Even though I’m not a fan of long books, I found a joy in reading this that I hadn’t felt in a while, and I never wanted it to stop. The one scene that almost stopped me was Joffrey taunting Sansa with her father’s severed head. Why was I reading something so sadistic? And why couldn’t I stop? Was I a masochist? Even when I finally got to the end, I realized that I would go through withdrawal symptoms if I stopped there. I loaded up Book 2 and started that.

But then I got to the scene where Robb sends Theon off, and that finally broke me free. Once again, Martin was about to harshly punish a Stark’s mercy, and I of course knew it would only get worse, so I stopped listening and moved on to other books. I then read more online about the rest of the book series and how they varied from the TV show.

So here we are. For the next few weeks, I’ll break down what I read and why it has such strong effects on me, both positive and negative. Sorry I can’t come to it having read every book or seen every episode, but those who have are free to call me out if I get anything wrong.

6 comments:

James Kennedy said...

Surprisingly, or maybe not so surprisingly, your experience with the series tracks very closely to mine.

Jesse Baruffi said...

I started with the books, but my own experience was pretty similar. I got out a little before you did, but I also had friends spoiling the series for me along the way, and every bit reassuring me that it just wasn't for me.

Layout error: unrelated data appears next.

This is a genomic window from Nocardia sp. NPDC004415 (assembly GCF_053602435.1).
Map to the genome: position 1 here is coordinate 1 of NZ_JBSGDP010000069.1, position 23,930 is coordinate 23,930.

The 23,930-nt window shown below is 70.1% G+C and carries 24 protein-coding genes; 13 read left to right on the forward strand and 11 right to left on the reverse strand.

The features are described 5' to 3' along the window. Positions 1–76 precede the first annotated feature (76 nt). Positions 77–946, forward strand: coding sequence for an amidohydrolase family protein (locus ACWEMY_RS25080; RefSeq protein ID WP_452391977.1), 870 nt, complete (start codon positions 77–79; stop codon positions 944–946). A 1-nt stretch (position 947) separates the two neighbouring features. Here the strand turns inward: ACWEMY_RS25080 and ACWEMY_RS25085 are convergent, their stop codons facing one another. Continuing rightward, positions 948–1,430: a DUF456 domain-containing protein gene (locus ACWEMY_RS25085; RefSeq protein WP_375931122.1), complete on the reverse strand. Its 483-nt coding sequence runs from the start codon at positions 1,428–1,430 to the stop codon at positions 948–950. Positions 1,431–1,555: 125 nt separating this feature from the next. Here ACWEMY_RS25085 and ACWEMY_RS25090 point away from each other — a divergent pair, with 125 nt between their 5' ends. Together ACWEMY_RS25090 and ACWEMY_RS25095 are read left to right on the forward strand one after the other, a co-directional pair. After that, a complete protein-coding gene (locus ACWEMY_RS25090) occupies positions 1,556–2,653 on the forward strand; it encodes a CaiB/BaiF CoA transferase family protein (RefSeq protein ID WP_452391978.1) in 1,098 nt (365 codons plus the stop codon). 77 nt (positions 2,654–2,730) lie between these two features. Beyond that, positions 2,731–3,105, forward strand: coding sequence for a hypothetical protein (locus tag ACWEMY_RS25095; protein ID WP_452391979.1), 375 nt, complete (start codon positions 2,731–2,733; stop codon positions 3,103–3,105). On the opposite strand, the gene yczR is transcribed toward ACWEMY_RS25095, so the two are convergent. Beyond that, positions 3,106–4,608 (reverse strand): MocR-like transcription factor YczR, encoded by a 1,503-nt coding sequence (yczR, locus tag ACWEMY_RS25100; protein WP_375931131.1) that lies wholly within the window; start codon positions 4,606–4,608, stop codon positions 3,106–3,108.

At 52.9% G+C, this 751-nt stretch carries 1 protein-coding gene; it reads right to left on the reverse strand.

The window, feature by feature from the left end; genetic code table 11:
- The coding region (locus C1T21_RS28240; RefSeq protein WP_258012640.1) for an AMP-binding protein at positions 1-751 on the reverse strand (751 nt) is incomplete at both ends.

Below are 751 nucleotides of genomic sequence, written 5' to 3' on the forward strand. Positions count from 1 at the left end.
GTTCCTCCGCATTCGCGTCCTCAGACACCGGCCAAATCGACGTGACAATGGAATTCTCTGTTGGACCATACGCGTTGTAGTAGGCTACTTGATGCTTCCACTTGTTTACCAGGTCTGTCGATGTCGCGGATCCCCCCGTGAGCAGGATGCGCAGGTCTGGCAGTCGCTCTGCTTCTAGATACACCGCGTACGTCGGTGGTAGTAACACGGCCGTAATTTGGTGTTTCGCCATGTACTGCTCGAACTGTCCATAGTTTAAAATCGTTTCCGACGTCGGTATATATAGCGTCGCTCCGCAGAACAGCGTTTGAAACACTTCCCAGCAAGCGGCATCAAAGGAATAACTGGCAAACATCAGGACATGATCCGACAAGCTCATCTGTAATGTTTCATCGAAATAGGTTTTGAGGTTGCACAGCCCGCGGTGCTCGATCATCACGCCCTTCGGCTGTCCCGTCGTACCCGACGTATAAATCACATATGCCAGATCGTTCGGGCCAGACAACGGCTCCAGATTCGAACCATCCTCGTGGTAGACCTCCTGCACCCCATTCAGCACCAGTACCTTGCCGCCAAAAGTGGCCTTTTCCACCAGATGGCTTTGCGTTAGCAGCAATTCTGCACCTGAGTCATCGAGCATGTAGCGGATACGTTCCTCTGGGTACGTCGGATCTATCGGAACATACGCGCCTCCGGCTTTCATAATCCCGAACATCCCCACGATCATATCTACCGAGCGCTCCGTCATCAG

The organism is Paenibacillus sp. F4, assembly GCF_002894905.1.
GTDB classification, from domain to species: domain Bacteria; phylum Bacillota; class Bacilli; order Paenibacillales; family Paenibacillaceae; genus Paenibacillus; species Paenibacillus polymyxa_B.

I had to think a little bit about why, though. I've enjoyed my share of dark stories before, and stories with anti-heroes, so what was it about this series I couldn't get into? I suppose partially it does come down partially to the way you describe it, that idealism, compassion, and mercy are consistently punished, but more than that, it just didn't feel like it was going anywhere. At the end of the first book, I was surprised, but a little excited. I assumed that all the Stark children, separated as they were, were going to show us a different aspect of the world and we'd follow them as they fought their way back together and put things right for their dad. Being wrong doesn't bother me overmuch, but as the story went, I tried to find the strand of where it was going, and I just didn't see it. It was just bad things happening to good people, and occasionally to bad people too. Hope was treated as something to be yanked away, rather than fought for. And when it seems like a story is just a bunch of stuff happening, without some logical path forward, I admit I get exhausted easily and bow out.

Matt Bird said...

Another growing annoyance I had throughout seasons two and three was that the story kept unraveling and none of it ever came back together. When I quit watching, I told book readers, "I'll start watching again when any Stark child reunites with any other Stark child." They had of course read the remaining two-and-a-half books that hadn't been adapted yet and knew that still hadn't happened (as did I, because I had read the synopses) so they would say, "Oh, then you'll be disappointed."

One of the reasons I've thought about diving back into the series is that I hear that they've finally begun to reunite. I used to joke that the show needed a British-style Christmas Special every year, where the kids would reunite, enjoy a fruitcake, and talk about everything that had happened to them, before going their separate ways again.

Eric C said...

Is a 13 year old boy picking a confirmation name really as bad as all that?

Anyway, Matt, I find it really interesting to read about how your interest in the series shifted back and forth because of the story's ability to engage conflicting with your feelings about its moral value. I'd actually like to hear a bit more about your experiences on that front, if not about this story, then about other ones in the future.